Tuesday, May 13, 2008


Why Enterprise IT needs to emulate Microsoft hiring practices

Microsoft is repeatedly voted one of the top places to work in America...

Nick Malik shared some insight on what makes Microsoft a great place to work...

a) benefits are great. More important than paid family leave and all the free soda pop: the best health insurance plan in the USA. Dead serious. Add in things like support for adoption, matching 401(k), Stock bonuses, and employee morale budgets, and you can see why people like to be here.

b) money means nothing if your boss is an idiot (I am blessed with a wonderful boss and it can only go downhill from here). At MS, every manager gets an automatic, anonymous, 360-degree review by their staff, their peers, and their manager, as part of an annual survey process called MSPoll. Senior managers are reviewed on the basis of how well the managers under them are respected and valued by the men and women who write the code, sell the products, and answer the phones. Managers get training, support, and mentoring in leadership. We all know who our leaders are. Accountability is built-in.

c) One of best, most experienced, and most effective executive leaders is the Vice President of Human Resources. She (Lisa Brummel) is smart, decisive, and in control. She is a respected and full member of executive staff. HR matters in Microsoft, and that means that employees know that their voices will be heard.

d) No strategy statement, from the top line to the individual managers, is considered complete without strategies for insuring that the people are looked out for. You cannot talk about improving efficiency or increasing sales without also talking about improving training, increasing readiness, and maintaining morale. Once again... it's cultural.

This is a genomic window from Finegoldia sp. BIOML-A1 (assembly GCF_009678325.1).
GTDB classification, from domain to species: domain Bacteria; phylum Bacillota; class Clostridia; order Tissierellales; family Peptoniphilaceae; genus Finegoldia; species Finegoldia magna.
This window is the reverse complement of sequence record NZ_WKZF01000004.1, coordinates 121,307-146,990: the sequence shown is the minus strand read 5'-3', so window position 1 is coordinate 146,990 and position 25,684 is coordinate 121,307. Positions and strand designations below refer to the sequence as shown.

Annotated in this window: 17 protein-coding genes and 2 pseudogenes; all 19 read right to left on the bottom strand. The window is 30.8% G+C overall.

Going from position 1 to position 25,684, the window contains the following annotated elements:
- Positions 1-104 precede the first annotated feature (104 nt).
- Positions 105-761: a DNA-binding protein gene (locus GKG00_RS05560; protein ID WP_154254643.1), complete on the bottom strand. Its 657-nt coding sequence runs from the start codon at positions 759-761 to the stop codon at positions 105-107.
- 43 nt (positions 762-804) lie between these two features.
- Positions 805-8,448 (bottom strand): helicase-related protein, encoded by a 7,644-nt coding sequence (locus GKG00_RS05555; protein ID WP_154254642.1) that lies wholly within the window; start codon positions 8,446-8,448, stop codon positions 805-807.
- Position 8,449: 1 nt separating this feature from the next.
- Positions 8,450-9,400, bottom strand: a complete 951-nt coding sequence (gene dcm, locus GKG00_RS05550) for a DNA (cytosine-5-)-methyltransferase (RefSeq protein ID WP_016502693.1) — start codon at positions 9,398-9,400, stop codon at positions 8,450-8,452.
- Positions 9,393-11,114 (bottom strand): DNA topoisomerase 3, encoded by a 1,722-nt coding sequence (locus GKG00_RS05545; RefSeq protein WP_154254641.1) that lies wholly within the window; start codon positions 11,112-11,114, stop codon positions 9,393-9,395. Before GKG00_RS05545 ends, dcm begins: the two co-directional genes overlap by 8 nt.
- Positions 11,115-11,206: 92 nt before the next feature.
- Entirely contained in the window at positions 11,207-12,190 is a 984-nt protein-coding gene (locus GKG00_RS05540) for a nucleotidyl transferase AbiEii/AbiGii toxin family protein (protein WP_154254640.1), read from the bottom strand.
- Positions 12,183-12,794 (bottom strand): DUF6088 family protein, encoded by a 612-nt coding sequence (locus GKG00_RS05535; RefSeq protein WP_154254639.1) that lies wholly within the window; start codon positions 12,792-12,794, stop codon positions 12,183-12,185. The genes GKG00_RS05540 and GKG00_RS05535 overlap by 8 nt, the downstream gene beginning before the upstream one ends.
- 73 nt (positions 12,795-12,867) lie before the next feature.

They say that "the fish stinks from the head down" and if you want to find the source of a cultural problem, look at the founders. But the inverse is true, too. The virtues of a founder can become a core part of a company.

Bill Gates is the product of a strong pair of parents. His mother ran the United Way in Seattle for decades, and believed strongly in charity, giving, and social responsibility. Now that Bill is retiring, look at what he has moved on to. He is feeding people, providing needed medicine, and insuring that libraries, schools, and communities around the world are prepared for the challenges of an overpopulated world.

In this case, Microsoft is a beneficiary of that fundamental belief in human potential. Where else would we go to be more respected, more valued, and more able to make a positive contribution to the world? Certainly not most enterprises...

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